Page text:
>>> Am thinking of upgrading from a CRT to a LCD flat panel. I do mostly
    >>> word processing, so crisp text is a necessity. In shopping for flat
    >>> panels, I'm find that while they are good with graphics, they don't
    >>> display text, nearly as well as CRT monitors. Most have a grainy quality
    >>> and have problems with curved letters like "e and s". I'd like to get
    >>> feedback on the Dell 19" Ultrasharp. Does it live up to its name?
    >>
    >>If you only run it at it's highest native resolution it will be very
    >>clear, anything less than the highest resolution and you should buy a CRT.
    >
    >BULLogna i run my 19 ultrasharp in 1024x768 and is ver crisp and clear


    I bought a 1905 and returned it. I wasn't crazy about the look of
    the text (native res). And it was too bright(!). And the slow
    response (20ms) resulted in smearing in DVD playback. YMMV but I
    came away disenchanted with LCD's.
  6. Archived from groups: alt.sys.pc-clone.dell (More info?)

    Joan Hansen wrote:
    > Weebee wrote:
    >
    >> On Sun, 01 May 2005 23:14:22 GMT, Leythos <void@nowhere.lan> wrote:
    >>
    >>
    >>> On Sun, 01 May 2005 20:26:38 +0000, Fred Stevens wrote:
    >>>
    >>>> Am thinking of upgrading from a CRT to a LCD flat panel. I do
    >>>> mostly word processing, so crisp text is a necessity. In shopping
    >>>> for flat panels, I'm find that while they are good with graphics,
    >>>> they don't display text, nearly as well as CRT monitors. Most have
    >>>> a grainy quality and have problems with curved letters like "e and
    >>>> s". I'd like to get feedback on the Dell 19" Ultrasharp. Does it
    >>>> live up to its name?
    >>>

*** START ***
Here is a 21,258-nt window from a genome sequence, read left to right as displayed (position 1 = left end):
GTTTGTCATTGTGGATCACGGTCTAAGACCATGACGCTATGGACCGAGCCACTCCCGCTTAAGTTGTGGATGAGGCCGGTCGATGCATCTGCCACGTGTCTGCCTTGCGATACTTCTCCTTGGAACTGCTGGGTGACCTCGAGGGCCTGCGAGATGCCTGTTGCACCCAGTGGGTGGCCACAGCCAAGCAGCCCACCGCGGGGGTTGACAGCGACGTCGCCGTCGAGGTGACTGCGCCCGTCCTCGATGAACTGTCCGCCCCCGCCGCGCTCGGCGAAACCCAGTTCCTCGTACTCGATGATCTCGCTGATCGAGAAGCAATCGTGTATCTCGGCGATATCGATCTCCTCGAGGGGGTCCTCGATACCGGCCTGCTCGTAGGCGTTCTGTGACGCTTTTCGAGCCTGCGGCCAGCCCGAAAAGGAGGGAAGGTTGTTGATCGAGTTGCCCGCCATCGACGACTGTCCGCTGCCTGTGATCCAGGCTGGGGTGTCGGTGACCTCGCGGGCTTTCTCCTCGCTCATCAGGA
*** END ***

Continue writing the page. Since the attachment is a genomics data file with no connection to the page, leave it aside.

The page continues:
>>> If you only run it at it's highest native resolution it will be very
    >>> clear, anything less than the highest resolution and you should buy
    >>> a CRT.
    >>
    >>
    >> BULLogna i run my 19 ultrasharp in 1024x768 and is ver crisp and
    >> clear
    >
    > I agree, but I think it is the ultrasharp monitors that are the best.
    > I have the Dell 2000FP 20". I have tried every resolution from
    > 1600x800 down and except for the size of the text all of it is clear
    > - very clear. I liked large so my resolution is set at 800x600
    > except in games.
    > Joan

    A previous poster referred to slow pixel response causing smearing in
    DVD playback. I find this improbably with even a slow monitor. What do
    you see in gaming?

    Q
  7. Archived from groups: alt.sys.pc-clone.dell (More info?)

    I've been debating a LCD purchase for a year and a half. As important as my
    need for a great display of digital photos is, I also despise fuzzy text!
    So, I wanted it all...great looking digital photos and crisp, clear text.
    In the last year, I've brought home 2 LCDs, had them plugged in for less
    than 5 minutes before boxing them back up. I configured my newly purchased
    Dell system with the 20" UltraSharp FPW (Widescreen). I'm 99% satisfied
    with my choice :) The photos are clear, sharp and richly colored. Text is
    crisp and clear. Contrast and brightness is very good. The only thing I'm
    not thrilled about and I've yet to decide if it's bothersome enough to
    exchange it for the regular 20" is that all the objects in the photos are
    wider than they really are. I got used to that on our 65" widescreen TV.
    So far I'm not "used to it" on this monitor. But I love everything else
    about this monitor so much, I may just put up with it. I'm using a
    1280x1024 but 1280x768 is great too. I haven't noticed any 'smearing" of
    text when viewing a DVD.
    Monica
    "Quaoar" <quaoar@tenthplanet.net> wrote in message
    news:HI-dnSL5GY4tSxvfRVn-rA@comcast.com...

    > A previous poster referred to slow pixel response causing smearing in DVD
    > playback. I find this improbably with even a slow monitor. What do you
    > see in gaming?
  8. Archived from groups: alt.sys.pc-clone.dell (More info?)

    In article <HI-dnSL5GY4tSxvfRVn-rA@comcast.com>, "Quaoar" <quaoar@tenthplanet.net> wrote:

    >A previous poster referred to slow pixel response causing smearing in
    >DVD playback. I find this improbably with even a slow monitor. What do
    >you see in gaming?

    That was me. I kid you not, it clearly had problems with Star
    Wars IV in the early scenes with Darth Vadar and his stooges
    dressed in black walking and talking. Both with analog and
    digital input. If it wasn't smearing, it was some artifact where